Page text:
Should Starbucks ban laptops?

Some coffee shop owners in New York are banning laptop users between certain hours of the day, as they sit there for too long and don't spend much. Should Starbucks take their lead?

Chris Matyszczyk
2 min read

In my local Starbucks, there's a bald man who wears the same pristine white Prince tennis shoes every day. He is always perched on a stool, his PC open in front of him, typing away with the middle finger of each hand. He has one of those Bluetooth thingies in his ear and he's often talking as he's typing. This somewhat peculiar gentleman is, indeed, running his business from Starbucks.

One might wonder whether he's just getting the slightly better end of this deal. I have never seen him eat there. Perhaps he orders one or two coffees. Which seems to indicate that he is renting business premises for around 7 dollars a day.

Now, according to The Wall Street Journal, some coffee shop owners have decided to fight back against the laptop squatting fraternity.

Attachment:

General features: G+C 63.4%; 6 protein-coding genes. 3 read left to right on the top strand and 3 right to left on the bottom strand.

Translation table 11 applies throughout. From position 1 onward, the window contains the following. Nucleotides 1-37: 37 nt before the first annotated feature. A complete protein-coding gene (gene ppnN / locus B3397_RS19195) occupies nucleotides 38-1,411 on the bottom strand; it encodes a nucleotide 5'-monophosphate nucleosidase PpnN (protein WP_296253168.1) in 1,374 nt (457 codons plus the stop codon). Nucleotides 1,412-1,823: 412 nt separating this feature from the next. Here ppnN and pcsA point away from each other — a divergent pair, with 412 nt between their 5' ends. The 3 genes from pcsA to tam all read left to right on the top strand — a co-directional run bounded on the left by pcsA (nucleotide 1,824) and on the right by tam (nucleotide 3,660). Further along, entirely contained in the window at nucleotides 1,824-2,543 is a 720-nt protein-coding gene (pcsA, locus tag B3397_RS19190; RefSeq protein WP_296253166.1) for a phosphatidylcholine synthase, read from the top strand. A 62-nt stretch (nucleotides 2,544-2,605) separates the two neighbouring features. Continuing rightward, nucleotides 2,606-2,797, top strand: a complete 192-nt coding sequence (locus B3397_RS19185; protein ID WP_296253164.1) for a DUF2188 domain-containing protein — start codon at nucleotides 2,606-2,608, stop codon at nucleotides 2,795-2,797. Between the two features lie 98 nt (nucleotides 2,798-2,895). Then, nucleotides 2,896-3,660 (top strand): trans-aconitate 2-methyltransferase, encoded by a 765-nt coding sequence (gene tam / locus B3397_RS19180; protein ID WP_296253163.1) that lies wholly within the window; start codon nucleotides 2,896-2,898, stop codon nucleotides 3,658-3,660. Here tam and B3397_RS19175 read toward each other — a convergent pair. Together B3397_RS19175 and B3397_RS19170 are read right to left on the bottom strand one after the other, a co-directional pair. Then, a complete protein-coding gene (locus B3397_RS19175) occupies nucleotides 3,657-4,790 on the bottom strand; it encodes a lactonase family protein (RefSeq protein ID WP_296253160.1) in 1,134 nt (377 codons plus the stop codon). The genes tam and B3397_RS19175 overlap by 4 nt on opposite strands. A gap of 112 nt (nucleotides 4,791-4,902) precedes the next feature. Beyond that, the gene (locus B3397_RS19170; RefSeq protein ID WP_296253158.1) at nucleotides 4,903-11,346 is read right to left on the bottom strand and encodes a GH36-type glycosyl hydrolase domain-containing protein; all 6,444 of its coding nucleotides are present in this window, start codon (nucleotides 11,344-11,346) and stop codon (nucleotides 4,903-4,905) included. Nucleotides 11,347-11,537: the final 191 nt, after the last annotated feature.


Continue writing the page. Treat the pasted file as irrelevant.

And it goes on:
Oh, go on. Talk to each other. CC (e)Spry/Flickr

The post cites the example of Naidre's, a coffee shop in Park Slope, in Brooklyn, that limits the hours in which patrons can ogle their laptops without, well, eating. You cannot just be typing and sipping between the hours of 11 a.m. and 2 p.m. on weekdays and 10 a.m. and 3 p.m. on weekends.

A sign in Naidre's expresses the owner's emotions on the subject very clearly: "Dear customers, we are absolutely thrilled that you like us so much that you want to spend the day...but people gotta eat, and to eat they gotta sit."

Some coffee shop owners in New York even cover up electric outlets, so that the enterprising, the impoverished students, the merely very lonely or the merely very brazen cannot boot up, sip java, and take up valuable table space all day.

Which leads one to wonder just how painful it would be if Starbucks took their lead and banned laptops throughout its vast network.

There are a couple of coffee shops in San Francisco, for example--and I won't name them only because I don't want to encourage crowds--where there is silence because everyone is engrossed in their laptops. You can walk into these places and 30 or 40 pairs of eyes are illuminated by screen lighting. There is no conversation, not even recognition of other human life forms. Perhaps the most bizarre sight is a table for four, with four dedicated souls ignoring each other and having eyes only for their homework, gossip sites, or IM.

Is it possible that if Starbucks covered up its outlets, customers might find an outlet in each other? And, in finding an outlet with each other, might people stay longer, eat more, and drink more?

I think a scientific experiment is in order, don't you?